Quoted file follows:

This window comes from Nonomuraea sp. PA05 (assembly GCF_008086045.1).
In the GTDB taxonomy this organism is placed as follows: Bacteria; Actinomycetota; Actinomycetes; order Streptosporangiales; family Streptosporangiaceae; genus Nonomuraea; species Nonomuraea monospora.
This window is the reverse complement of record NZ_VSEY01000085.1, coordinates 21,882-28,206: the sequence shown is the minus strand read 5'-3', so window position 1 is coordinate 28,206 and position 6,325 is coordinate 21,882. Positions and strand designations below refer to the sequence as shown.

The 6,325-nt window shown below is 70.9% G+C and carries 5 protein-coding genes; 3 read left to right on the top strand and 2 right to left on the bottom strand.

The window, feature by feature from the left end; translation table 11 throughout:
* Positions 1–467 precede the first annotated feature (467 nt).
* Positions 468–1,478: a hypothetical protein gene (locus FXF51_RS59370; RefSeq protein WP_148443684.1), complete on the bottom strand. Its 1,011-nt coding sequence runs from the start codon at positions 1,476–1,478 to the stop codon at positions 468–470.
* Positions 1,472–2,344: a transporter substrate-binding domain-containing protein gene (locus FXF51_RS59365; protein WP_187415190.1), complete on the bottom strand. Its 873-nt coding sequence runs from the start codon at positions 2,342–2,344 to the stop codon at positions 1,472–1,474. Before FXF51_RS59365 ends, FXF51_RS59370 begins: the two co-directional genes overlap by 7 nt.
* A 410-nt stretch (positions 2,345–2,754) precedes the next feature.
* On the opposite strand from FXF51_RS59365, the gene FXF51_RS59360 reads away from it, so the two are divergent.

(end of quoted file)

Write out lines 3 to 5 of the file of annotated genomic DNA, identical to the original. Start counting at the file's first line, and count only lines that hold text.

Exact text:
This window is the reverse complement of record NZ_VSEY01000085.1, coordinates 21,882-28,206: the sequence shown is the minus strand read 5'-3', so window position 1 is coordinate 28,206 and position 6,325 is coordinate 21,882. Positions and strand designations below refer to the sequence as shown.

The 6,325-nt window shown below is 70.9% G+C and carries 5 protein-coding genes; 3 read left to right on the top strand and 2 right to left on the bottom strand.

The window, feature by feature from the left end; translation table 11 throughout: